Monday, March 30, 2009

Bowling Alone by Putnam

This week’s reading was a book by Putnam, Bowling Alone. The title refers to Putnam’s main argument: that American’s are doing more, but are doing the “more” alone rather than in groups. This leads to a decline in social capital. A decline in social capital leads to a society that is not as strong as it could be. At least, that is the argument Putnam is making.

Putnam examines many influences that might be the cause of the decline in social capital. He states that, through statistical analysis, he has determined that the movements of women into the workplace, education and a market economy have little to do with the decline in social capital. Instead, the fact that technology has enabled our leisure time to be spent in individualized pursuits – like video games, is the biggest cause. Putnam believes, and supports his beliefs with evidence, that people are more engaged but are more engaged in solitary pursuits.

Putnam makes several interesting claims. The statistics for people being less involved in group activities seem to be supported by last week’s reading – at least in so far as the evidence relates to politics. Last week’s readings showed how people were moving away from the Republican Party, but not to another party. This means that people are moving out of organized political parties – which are an element of social capital – and into individualized notions of politics. This evidence seems to support Putnam’s claims that people are involved, but are involved alone.
Additionally, Putnam claims that for every 10 minutes of commute time, people are 10% less likely to become involved. I don’t believe that his statistics validate this claim. I didn’t see the correlation factors that linked commute time to involvement. Instead, I believe that people who spend time commuting simply don’t have that time available to do other things. If the time spent commuting is less, then the time available is open for other things. I don’t think there is such a strong correlation between the 10 minutes of commute time and 10% less likely to participate. I would even think, although I have not done research, that if you have children commute time matters less in terms of determining involvement. When you have children, you are involved in any number of things that your child is involved in. So the amount of time you spend building social capital is not necessarily under your control.

Putnam states, as one of his solutions, that churches must become more relevant and more tolerant. He doesn’t see a contradiction in this statement, but I do. I do not think churches have to become more tolerant. For many churches, to be more tolerant of alternative life-styles is an abandonment of their beliefs. People go to church because they believe as the church believes. Whether they choose to believe all the particular doctrines is up to them, but they do believe as the church believes. If churches were to begin abandoning their beliefs in favor of what some might call “more tolerant” beliefs, then their bastion of faithful will diminish. That means that churches who adapt their teaching to what is socially acceptable will be the ones to survive, and those churches won’t have any ability to lead their faithful, because the faithful will be leading them. This would make churches irrelevant except as a place of social gathering.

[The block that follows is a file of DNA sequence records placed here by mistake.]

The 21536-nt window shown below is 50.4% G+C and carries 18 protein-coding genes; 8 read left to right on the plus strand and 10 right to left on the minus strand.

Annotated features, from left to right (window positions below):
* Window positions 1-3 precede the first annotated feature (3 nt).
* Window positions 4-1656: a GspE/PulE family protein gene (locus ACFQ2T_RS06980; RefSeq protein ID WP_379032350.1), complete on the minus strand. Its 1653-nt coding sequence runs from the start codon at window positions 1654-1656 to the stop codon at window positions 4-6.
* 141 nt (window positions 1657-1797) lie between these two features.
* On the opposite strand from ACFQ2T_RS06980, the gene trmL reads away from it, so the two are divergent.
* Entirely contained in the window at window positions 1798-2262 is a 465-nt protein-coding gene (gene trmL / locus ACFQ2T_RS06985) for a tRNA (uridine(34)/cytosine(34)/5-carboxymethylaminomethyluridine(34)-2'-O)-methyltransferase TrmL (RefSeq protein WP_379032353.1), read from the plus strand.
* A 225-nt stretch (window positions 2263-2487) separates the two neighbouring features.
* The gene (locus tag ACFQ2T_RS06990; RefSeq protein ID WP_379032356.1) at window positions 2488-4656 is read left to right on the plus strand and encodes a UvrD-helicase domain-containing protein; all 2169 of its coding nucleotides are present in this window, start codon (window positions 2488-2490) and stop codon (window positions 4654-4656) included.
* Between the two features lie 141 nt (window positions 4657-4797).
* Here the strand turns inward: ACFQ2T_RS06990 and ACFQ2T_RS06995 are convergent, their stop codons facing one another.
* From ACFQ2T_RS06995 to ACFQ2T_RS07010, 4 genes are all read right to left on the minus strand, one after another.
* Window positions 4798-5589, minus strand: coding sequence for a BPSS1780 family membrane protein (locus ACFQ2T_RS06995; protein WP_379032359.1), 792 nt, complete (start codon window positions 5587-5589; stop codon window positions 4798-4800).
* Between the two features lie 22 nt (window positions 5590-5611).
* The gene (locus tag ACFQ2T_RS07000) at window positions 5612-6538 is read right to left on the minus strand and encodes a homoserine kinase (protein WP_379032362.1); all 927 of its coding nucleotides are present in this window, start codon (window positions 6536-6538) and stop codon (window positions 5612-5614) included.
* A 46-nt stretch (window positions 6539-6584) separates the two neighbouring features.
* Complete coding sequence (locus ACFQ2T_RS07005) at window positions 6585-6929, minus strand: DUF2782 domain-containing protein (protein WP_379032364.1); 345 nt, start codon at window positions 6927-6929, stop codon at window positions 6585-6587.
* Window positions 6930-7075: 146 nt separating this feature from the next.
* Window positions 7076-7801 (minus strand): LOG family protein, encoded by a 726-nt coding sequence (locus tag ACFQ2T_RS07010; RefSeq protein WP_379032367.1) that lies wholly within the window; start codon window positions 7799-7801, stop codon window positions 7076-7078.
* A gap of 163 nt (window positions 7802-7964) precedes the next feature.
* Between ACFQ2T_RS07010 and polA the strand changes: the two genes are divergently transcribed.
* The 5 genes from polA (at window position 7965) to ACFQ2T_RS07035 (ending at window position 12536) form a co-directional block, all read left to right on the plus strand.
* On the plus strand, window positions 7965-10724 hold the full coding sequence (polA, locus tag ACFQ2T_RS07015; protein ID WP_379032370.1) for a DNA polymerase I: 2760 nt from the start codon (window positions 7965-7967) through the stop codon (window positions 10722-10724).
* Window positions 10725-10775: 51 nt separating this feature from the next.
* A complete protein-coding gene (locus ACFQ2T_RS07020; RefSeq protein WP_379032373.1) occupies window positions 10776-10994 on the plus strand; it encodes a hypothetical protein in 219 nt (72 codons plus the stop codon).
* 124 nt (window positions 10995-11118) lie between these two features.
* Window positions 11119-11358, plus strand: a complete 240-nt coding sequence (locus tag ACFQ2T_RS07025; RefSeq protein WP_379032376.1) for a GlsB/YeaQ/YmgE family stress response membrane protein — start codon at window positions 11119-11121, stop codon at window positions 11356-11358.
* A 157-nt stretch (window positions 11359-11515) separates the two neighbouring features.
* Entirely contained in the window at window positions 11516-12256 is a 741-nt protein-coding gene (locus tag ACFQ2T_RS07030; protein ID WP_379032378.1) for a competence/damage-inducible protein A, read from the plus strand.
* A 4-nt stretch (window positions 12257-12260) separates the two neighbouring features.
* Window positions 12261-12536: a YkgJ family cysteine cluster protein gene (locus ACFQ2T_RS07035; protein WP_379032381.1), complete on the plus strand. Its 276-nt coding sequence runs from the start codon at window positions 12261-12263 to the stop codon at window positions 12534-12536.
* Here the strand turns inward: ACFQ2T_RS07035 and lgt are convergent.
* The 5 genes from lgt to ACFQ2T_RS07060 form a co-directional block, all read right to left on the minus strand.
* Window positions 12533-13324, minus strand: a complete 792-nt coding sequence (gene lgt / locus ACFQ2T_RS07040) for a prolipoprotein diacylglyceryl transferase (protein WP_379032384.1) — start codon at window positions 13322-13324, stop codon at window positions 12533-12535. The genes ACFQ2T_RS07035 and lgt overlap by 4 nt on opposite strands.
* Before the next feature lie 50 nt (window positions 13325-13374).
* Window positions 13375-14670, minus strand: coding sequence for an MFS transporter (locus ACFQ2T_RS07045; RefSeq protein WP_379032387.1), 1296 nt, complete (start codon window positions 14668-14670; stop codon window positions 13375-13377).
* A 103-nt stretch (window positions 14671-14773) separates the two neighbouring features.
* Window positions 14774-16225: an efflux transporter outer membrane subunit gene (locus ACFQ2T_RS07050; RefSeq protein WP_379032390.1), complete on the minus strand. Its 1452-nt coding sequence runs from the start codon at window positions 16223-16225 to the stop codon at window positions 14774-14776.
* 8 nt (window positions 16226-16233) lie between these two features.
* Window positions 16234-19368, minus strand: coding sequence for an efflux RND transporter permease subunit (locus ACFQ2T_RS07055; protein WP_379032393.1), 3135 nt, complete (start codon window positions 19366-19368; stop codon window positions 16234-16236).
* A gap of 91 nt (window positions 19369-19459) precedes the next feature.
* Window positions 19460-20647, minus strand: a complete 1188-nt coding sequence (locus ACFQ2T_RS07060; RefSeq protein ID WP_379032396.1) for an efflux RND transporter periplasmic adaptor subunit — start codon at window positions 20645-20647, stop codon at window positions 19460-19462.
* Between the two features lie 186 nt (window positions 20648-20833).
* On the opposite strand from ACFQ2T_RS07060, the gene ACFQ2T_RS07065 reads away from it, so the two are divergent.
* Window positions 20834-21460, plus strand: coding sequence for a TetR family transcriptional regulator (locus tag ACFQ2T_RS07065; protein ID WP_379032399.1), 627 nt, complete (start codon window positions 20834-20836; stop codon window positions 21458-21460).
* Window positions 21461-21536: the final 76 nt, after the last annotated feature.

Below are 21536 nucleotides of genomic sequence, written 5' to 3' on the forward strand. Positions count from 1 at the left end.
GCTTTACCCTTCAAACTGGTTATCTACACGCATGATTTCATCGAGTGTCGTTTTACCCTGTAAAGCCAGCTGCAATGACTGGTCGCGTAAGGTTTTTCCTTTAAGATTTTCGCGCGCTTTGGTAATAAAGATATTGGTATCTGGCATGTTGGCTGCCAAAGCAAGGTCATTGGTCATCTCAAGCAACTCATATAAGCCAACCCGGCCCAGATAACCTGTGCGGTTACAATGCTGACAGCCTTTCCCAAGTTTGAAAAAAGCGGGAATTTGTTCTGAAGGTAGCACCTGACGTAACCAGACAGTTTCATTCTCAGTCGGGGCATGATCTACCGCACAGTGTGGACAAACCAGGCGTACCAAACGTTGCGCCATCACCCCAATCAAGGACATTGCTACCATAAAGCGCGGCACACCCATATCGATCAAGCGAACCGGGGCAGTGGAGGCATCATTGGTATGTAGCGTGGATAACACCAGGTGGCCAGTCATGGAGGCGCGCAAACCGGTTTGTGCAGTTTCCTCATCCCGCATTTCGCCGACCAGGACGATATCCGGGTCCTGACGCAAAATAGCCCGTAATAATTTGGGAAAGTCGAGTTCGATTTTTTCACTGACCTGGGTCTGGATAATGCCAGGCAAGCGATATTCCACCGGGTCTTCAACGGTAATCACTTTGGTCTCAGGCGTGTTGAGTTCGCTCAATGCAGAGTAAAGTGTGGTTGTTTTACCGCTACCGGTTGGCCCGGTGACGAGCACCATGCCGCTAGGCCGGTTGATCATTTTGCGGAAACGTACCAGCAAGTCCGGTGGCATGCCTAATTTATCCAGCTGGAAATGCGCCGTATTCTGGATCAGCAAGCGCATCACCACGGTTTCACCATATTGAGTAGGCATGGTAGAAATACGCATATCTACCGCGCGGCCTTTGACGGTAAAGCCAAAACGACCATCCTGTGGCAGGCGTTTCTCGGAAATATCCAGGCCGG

Putnam does make several good points. It is easier to solve problems when you are interconnected because you know the other people. When there is a face on the problem, it is easier to invest resources in.

However, connections don’t come without society being willing to allow them. With a technological society that allows work to contact you anywhere (through Blackberrys et al), you are never detached enough to make social connections. At some point, a community has to develop between people. This takes time and effort that people have to put into other things these days .

Saturday, March 28, 2009

Why Parties? by John Aldrich

In his book, Why Parties?, John H. Aldrich attempts to explain why parties formed, and what good they did in a historical context. I found this writing to be interesting, because it examined the actual happenings of the government, and proposed a framework for what happened based on what happened. In many ways, this book suffers from the same flaw that a case study would suffer from. Mainly, there is nothing to compare it to, and that the case study itself is self-selecting the outcome of the hypothesis. In this situation that means that the pick of the formation of the parties in a historical context, must provide the accurate background for the hypothesis or it would not have been chosen as the case study.